While a nominalist may argue that there are no
Universal essences in the Buddhist corpus, it is also arguable that each
individual has the potential to experience the Buddha state for
him/herself, and then be unable to use language to convey exactly how the
unconditioned is. Thus, grasping at an explanation merely adds to the
problem of a conceptualised self rather than helping remove it as an
illusion. Such grasping has lead to the literal interpretation of sutras in
an inappropriate way. For example, the allegory of the raft as a method
towards understanding the Buddha’s teaching which is then not required once
enlightenment is gained has generated some confusion. The question may be
asked if there is an abiding self, which exists beyond the five skandha of
personality analysis. The Buddha refused to answer this question directly
because no answer can be delivered without using a language inherently
conditioned with inappropriate conceptualisations. It is the inability to
recognise that personality analysis is but a tool used to dismantle deeply
embedded notions of self that leads to questions of a self beyond its
The Abhidharma tradition extended the
analysis of personality to include all phenomenal experience. Thus,
language becomes that from which social fictions arise – we use language to
navigate the conventional world of inter-subjectivity, but there is a
correspondence with the unconventional world of the Buddha that must be
explored through analytical categorisation of basic things. It may be
argued that this approach begins a long and arduous process away from the
spirit of the Theravada. As explained in the last section, analysis
was intended to be used as a means to an end – an end which justified using
skill in means to root out inappropriate views.
The Abidharma suggest that there are no wholes.
Thus, if we take as an example that of a motorcycle, we recognise that we
use one word to describe a complex series of relationships that may be
explained in a vast number of different ways. The working motorcycle has
one configuration that works best and that is a motorcycle in good running
order. But the same motorcycle may be configured in a bad way – one that
will not work. The question of which motorcycle is fundamentally real is
independent of our personal wants, needs and interests. In Buddhist
analysis we see reductionism at work – there is a concerted search for that
which may be said to be fundamental.
There are two truths in Buddhist reductionism: A
statement is ultimately true if and only if it corresponds to the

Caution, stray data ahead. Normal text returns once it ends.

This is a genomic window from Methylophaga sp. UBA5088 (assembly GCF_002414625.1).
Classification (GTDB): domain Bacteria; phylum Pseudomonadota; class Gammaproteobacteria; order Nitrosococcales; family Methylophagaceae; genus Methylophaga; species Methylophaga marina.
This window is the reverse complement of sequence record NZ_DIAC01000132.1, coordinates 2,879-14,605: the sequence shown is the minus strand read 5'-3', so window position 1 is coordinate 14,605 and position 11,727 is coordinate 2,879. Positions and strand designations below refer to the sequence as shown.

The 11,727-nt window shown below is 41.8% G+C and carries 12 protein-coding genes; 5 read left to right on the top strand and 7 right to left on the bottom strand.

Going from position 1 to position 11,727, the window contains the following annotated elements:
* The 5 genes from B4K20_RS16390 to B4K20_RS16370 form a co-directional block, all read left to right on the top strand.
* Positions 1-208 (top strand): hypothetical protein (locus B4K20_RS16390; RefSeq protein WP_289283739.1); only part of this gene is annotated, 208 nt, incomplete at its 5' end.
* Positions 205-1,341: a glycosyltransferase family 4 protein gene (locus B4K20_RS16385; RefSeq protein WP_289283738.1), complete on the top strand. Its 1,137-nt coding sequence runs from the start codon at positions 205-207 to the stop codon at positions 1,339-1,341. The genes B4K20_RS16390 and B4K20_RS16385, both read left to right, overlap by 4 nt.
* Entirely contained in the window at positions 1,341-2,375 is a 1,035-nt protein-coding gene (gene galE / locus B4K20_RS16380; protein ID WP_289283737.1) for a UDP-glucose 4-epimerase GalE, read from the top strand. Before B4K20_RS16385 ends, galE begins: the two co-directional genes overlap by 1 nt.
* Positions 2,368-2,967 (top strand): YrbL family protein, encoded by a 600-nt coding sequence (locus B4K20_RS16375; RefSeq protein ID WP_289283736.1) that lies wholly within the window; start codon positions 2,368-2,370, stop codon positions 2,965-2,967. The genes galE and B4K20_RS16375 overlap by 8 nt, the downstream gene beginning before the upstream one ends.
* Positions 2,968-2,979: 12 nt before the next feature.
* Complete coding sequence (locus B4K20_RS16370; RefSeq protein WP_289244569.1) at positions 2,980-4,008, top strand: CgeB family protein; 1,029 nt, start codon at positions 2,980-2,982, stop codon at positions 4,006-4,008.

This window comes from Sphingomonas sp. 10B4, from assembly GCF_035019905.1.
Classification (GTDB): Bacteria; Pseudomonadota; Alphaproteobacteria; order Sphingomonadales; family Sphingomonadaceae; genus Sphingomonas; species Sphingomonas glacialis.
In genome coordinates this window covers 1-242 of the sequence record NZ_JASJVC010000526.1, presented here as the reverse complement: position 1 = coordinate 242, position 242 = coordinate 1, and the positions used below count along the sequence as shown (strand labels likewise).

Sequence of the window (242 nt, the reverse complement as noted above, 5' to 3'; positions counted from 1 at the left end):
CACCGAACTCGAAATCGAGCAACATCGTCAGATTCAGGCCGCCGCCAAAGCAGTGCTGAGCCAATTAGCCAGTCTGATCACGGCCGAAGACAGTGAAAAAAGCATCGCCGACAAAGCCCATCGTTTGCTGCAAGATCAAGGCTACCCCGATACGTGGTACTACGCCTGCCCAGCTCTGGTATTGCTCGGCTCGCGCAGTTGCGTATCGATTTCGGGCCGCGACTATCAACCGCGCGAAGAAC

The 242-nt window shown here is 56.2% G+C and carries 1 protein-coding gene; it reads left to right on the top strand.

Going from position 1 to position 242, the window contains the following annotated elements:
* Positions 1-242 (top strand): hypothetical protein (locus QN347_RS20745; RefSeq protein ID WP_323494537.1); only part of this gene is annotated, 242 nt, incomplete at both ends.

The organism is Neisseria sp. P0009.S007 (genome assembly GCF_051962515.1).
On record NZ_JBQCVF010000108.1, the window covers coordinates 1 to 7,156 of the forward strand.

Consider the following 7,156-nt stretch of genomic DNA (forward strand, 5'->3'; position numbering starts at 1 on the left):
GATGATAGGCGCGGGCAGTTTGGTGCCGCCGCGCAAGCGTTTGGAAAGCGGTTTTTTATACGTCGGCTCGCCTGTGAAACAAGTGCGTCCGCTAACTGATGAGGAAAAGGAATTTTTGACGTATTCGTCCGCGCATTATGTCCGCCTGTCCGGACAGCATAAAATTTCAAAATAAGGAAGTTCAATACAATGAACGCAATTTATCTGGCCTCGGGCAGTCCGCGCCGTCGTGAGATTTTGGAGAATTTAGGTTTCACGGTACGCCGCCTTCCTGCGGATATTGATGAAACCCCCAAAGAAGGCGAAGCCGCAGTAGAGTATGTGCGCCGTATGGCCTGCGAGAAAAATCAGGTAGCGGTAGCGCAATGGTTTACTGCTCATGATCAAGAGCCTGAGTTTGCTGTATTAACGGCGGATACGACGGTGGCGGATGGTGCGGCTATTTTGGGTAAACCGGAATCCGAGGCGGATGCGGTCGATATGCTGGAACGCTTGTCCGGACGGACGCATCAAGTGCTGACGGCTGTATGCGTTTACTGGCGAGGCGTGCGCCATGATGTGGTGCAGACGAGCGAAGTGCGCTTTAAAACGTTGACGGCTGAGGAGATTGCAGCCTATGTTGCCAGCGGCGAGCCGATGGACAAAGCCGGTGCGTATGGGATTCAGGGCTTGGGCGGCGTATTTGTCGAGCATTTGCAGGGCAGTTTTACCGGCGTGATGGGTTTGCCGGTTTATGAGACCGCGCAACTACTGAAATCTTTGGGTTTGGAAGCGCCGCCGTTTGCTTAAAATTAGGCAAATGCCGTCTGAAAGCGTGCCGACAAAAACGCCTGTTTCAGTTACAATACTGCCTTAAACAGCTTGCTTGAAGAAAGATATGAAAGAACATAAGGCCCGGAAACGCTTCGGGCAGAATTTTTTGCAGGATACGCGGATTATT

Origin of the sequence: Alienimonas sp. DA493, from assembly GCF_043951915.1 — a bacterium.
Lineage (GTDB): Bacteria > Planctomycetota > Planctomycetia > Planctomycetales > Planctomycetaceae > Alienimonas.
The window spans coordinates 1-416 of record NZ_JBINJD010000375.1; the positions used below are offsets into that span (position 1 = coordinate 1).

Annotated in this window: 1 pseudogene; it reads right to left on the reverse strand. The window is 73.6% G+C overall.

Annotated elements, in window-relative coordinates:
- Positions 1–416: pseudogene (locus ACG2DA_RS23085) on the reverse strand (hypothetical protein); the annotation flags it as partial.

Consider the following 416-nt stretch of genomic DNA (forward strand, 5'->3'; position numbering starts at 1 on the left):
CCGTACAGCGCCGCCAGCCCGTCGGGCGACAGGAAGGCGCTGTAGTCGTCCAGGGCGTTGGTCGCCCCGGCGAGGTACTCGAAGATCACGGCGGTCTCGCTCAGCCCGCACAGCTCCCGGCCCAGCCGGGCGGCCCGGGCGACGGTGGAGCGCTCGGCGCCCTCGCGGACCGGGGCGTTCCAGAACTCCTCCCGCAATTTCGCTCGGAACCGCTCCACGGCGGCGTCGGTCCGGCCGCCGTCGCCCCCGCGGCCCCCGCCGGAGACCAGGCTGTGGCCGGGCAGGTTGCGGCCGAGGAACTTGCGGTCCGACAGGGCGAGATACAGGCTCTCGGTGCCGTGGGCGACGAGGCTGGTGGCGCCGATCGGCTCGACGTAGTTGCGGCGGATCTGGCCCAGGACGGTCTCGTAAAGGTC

facts and neither asserts nor entails the existence of any conceptual
fiction. A statement is conventionally true if and only if it is
assertable in accordance with the standards of common sense (with common-sense
standards understood as deriving from successful practice).
An example of these two truths is explored in, Milindapanha.
40. Here, King Milinda feels he understands well that there are no
persons. However, the King still asks the question of Nagasena if the same
persons cohere over time? Nagasena answers ‘neither.’ Milinda reasons that
the baby and the adult are two different people. But if this is so, the
student and the graduate would be two different people also, and so the
graduate would not be deserving of his/her qualification. Also, there would
be a problem prosecuting a criminal if the same person did not both commit
the crime and serve the administered sentence.
The apparent contradiction is explained in terms
of the two truths: There are new skandhas in the phenomenal stream
and not new persons. Conventional truth indicates that the law must apply
to both as a continuous entity. Unconventional truth says there are
different states of one body. Thus, process ontology can explain phenomena
as existing in terms of continuous, analysable processes and not essential
natures of permanent substances.
Another example of process ontology is that of
the oil lamp – the oil lamp shines all night long, but, the flame is not
one continuous flame throughout that duration, rather, it is a causal
series between a succession of flames - a process. However, it is
convenient to speak of one light. In this way, Ultimate truth explains
conventional usage, and this explanation may be equally applied to persons
– there are no persons, merely a skandha stream.
The Abhidharma regard dharmas to be the
part-less parts or fundamental aspects of acquaintance. Dharmas are
therefore the fundamental category of analytical reductionism. For the